“Shabes nukh dem kigel” Performed by Malka Lubelski

Shabes nukh dem kigel /Sabbath, after the kugel  [potato pudding]
Sung by Malka/Molly Lubelski, recorded by Abraham Lubelski, Bronx 1967

Malka Lubelski with son Abraham in Post-WWII Germany

COMMENTARY BY ITZIK GOTTESMAN
A love song from the 19th century apparently in the repertoire of the Broder zingers, itinerant singers and actors who often performed in taverns and wine cellars. A different version of this song can be found in the collection Broder zinger (1960) by Shlomo Pryzament (scan attached), with text and music. The singer Masha Benya recorded this Pryzament version which is sung from the man’s point of view. Here is the link to Benya’s recording from her LP record Jewish Song Treasury, Volume 2.

Molly Lubelski’s version differs significantly textually and is sung from the girl’s point of view. Her referring to her “Madam” implies that the singer works for her in some capacity or the Madam is her landlady, or perhaps it’s an ironic way to refer to her mother. There is another song from the Yiddish theater entitled “Shabes nokhn kugl” , which is a completely different song and has been recorded several times. The words and music to that theater song can be found in Jane Peppler’s Yiddish Songs from Warsaw 1929-193: The Itzik Zhelonek Collection.     

For biographical information on Malka Lubelski see the previous post “Vi iz dus gesele”. 

Shabes nukh dem kigl
sung by Molly Lubelski

Shabes nukh dem kigl
geyt mayn madam tsu gest.
Es kumt tsu mir mayn khusn
un drikt un kisht mikh fest.

Sabbath after the kugel,
my madam goes out to visit.
So my future husband then comes to me
and squeezes and kisses me strongly.

Tsvay upgeglantste shtivl,
dus hitl in a zayt
er iz an oysgedinter,
fardint un iz a layt.

With two shiny boots
and his cap worn to the side,
he has served in the military,
and earns a reasonable living.

Bald nokh dem esn
geyen mir paze taykh. 
Es zenen undz mekane
say urem un say raykh. 

Right after eating,
we walk along the river.
Everyone envies us,
the poor and the rich.

Ikh trug a nay klaydl,
tsvay oysgekemte tsep. 
Ikh bin a shayn maydl 
un ikh fardray di kep.

I’m wearing a new dress,
and have combed my braids.
I am a pretty girl
and heads turn when I pass. 

Nor im lib ikh
un er hot dus der vert.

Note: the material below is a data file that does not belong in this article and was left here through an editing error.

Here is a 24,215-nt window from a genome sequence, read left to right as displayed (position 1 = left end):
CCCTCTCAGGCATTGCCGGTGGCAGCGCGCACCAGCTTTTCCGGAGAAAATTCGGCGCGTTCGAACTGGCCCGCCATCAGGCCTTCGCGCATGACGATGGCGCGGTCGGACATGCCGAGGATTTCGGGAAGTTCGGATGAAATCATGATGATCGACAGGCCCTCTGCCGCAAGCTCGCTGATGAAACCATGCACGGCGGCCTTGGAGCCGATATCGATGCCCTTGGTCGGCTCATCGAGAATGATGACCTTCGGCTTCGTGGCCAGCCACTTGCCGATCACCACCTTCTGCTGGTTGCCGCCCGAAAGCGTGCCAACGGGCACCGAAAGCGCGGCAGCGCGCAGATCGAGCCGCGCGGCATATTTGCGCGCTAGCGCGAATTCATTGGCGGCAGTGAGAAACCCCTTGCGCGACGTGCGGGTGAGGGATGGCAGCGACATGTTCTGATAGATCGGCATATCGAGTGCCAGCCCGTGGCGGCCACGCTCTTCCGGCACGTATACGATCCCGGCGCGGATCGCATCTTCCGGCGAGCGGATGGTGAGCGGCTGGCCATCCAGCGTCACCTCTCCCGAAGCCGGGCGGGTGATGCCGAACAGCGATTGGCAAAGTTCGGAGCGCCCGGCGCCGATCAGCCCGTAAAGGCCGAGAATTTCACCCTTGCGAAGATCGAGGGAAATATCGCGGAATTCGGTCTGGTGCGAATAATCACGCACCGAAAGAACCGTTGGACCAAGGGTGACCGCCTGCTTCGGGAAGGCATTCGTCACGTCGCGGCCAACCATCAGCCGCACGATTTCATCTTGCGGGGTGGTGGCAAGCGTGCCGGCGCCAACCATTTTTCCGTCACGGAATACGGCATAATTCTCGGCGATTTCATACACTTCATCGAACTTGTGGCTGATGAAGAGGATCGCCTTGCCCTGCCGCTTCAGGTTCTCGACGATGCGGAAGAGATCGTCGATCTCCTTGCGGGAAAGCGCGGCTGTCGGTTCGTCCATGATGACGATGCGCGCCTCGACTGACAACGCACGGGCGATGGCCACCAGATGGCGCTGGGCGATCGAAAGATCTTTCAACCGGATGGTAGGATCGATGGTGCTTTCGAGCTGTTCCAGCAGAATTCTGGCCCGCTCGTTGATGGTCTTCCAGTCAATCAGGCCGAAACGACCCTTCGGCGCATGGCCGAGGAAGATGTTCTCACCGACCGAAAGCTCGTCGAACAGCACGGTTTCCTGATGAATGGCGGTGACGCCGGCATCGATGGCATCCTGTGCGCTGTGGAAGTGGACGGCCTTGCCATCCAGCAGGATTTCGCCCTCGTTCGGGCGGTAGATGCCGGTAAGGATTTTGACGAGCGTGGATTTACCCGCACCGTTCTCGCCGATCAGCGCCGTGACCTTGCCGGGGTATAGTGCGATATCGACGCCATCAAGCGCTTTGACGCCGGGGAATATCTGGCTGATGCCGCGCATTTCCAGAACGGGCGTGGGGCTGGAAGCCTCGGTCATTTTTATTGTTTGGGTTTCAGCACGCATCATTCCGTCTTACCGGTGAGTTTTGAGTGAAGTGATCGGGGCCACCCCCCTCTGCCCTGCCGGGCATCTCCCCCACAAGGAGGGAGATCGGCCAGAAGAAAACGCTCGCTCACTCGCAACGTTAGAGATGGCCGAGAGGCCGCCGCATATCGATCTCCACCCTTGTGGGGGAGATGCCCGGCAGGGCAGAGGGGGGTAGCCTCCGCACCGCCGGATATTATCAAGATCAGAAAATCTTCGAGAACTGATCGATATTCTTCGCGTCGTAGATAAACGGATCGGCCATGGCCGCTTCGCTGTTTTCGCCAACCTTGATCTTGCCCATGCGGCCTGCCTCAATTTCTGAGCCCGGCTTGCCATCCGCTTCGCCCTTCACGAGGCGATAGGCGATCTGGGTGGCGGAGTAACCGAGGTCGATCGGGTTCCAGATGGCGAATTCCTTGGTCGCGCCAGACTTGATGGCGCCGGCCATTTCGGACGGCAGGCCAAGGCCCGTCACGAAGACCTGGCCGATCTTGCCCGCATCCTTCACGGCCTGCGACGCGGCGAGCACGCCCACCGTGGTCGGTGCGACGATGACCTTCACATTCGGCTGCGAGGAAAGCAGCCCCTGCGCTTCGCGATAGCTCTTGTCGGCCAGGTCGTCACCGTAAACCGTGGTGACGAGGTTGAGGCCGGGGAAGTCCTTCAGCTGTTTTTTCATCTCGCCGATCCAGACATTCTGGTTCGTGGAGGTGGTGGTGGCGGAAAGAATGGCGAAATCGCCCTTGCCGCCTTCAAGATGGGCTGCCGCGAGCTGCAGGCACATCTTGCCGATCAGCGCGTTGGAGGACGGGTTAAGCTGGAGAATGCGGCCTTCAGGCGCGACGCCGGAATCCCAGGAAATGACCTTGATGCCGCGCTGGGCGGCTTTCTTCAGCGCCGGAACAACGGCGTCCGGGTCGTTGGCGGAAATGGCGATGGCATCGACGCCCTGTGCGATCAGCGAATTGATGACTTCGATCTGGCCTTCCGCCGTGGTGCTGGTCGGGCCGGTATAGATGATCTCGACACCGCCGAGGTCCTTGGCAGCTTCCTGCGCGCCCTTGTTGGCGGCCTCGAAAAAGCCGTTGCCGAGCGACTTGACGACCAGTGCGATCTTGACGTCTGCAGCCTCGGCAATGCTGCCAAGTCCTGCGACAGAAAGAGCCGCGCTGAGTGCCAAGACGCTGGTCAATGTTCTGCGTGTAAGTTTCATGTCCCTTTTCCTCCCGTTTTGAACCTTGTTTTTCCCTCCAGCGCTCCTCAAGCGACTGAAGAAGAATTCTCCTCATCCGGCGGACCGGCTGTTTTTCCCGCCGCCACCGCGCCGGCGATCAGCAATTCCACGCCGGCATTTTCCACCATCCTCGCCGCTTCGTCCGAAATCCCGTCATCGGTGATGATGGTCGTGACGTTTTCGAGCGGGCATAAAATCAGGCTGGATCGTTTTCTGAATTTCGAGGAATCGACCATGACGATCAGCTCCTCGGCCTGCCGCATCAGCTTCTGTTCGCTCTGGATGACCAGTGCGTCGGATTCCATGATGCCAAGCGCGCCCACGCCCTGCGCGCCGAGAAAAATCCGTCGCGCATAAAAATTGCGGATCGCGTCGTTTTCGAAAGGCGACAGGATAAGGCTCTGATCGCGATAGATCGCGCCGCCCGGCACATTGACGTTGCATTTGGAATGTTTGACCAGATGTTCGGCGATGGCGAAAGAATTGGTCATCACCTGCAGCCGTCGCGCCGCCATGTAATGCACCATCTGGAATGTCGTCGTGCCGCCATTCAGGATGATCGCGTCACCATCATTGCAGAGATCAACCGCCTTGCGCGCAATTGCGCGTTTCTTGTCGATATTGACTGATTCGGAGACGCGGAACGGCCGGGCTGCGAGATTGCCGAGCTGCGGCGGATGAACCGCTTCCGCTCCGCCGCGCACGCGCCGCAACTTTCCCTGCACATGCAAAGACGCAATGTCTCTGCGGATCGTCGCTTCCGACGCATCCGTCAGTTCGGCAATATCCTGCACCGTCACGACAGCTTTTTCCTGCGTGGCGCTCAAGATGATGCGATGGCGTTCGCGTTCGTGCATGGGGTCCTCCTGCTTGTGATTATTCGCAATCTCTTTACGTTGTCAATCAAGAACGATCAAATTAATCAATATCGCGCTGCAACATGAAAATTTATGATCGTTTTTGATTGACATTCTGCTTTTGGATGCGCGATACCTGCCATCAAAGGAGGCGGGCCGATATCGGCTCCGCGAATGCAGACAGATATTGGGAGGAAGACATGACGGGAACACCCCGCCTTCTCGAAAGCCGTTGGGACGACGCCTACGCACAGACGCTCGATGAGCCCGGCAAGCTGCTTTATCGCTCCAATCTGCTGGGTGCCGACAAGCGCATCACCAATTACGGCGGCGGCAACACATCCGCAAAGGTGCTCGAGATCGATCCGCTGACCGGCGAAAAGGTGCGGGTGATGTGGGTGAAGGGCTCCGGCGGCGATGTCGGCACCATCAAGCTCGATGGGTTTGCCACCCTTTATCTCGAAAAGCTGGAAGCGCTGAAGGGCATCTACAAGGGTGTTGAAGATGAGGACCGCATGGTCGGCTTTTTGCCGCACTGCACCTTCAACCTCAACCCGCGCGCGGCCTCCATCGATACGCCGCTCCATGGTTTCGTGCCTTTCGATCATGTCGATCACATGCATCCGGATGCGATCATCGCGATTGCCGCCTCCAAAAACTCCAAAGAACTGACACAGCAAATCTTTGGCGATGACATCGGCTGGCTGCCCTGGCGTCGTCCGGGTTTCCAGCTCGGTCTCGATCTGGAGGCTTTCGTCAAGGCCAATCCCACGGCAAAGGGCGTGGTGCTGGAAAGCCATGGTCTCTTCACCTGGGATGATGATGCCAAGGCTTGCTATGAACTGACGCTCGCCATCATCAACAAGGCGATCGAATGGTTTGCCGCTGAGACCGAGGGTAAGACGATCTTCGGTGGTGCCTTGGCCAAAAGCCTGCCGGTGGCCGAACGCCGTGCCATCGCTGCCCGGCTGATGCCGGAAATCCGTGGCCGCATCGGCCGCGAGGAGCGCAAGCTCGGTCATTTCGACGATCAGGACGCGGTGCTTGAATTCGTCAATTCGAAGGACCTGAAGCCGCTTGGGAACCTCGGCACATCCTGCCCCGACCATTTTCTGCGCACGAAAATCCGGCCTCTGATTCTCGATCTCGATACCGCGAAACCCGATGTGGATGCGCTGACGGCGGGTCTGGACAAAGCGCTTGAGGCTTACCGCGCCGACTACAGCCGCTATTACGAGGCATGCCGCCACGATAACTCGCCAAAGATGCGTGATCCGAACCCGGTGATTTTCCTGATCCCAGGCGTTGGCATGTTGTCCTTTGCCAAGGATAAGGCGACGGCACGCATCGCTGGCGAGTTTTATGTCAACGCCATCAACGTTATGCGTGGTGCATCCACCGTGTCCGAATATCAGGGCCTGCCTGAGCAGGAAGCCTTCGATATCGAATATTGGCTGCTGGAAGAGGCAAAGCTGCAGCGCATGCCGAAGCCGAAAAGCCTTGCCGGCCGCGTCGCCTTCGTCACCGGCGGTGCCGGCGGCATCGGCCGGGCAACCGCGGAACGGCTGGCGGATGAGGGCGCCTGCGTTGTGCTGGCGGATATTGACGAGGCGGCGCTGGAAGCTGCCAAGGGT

Er iz der shenster bukher
der shenster oyf der erd.

But he is the one I love,
and he is worth it.
He is the handsomest man,
the best looking in the world

Er zugt er vet mikh nemen
un shteln a khupe oykh. 
O, klezmer veln shpiln,
oy, az s’vet geyn a roykh.

He says he will take me
and marry me.
O, klezmers will play so well
oy, that smoke will rise.

Un mayn madam vet shenken
tsvey kishn un a klayd.
Oy, vet zayn a simkhe,
oy, vet zayn a frayd.

And my madam will give as gifts –
two pillows and a dress.
Oy, there will be a celebration
oy, there will be joy.

un mashke vet men trinken
vifl s’vet arayn,
un shabes nukh deym kigl
kumt mayn madam tsu geyn.

We’ll drink whiskey
as much as we can.
Sabbath after the kugel
my madam goes out to visit.

שבת נאָך דעם קוגל
געזונגען פֿון מלכּה (מאַלע) לובעלסקי

שבת נאָך דעם קוגל
.גייט מײַן מאַדאַם צו געסט
עס קומט צו מיר מײַן חתן
.און דריקט און קושט מיך פֿעסט

,צוויי אָפּגעגלאַנצטע שטיוול
,דאָס היטל אין אַ זײַט
,ער איז אַן אויסגעדינטער
.פֿאַרדינט און איז אַ לײַט

באַלד נאָך דעם עסן
.גייען מיר פּאַזע טײַך
עס זענען אונדז מקנא
.סײַ אָרעם און סײַ רײַך

,איך טראָג אַ נײַ קליידל,
.צוויי אויסגעקעמטע צעפּ
איך בין אַ שיין מיידל
.און איך פֿאַרדריי די קעפּ

 נאָר אים ליב איך
.און ער האָט דאָס ווערט
,ער איז דער שענסטער בחור
.דער שענסטער אויף דער ערד

ער זאָגט ער וועט מיך נעמען
.און שטעלן אַ חופּה אויך
,אָ, קלעזמער וועלן שפּילן
.אוי, אַז ס’וועט גיין אַ רויך

און מײַן מאַדאַם וועט שענקען
.צוויי קישן און אַ קלייד
אוי, וועט זײַן אַ שׂימחה
.אוי, וועט זײַן אַ פֿרייד

מאַשקע וועט מען טרינקען
.וויפֿל ס’וועט אַרײַן
און שבת נאָך דעם קוגל
.קומט מײַן מאַדאַם צו גיין

From Broder zinger (1960) by Shlomo Pryzament, p. 86-87:

One Response to ““Shabes nukh dem kigel” Performed by Malka Lubelski”

  1. Itzik Gottesman Says:

    Prof. Martin Schwartz writes: “The melody shares at least similarity in its opening with In Shte(y(tl Nikolaev.
    David Medoff’s fine performance of the latter appears as Song 4 in Shtetl | Yiddish Song of the Week.”

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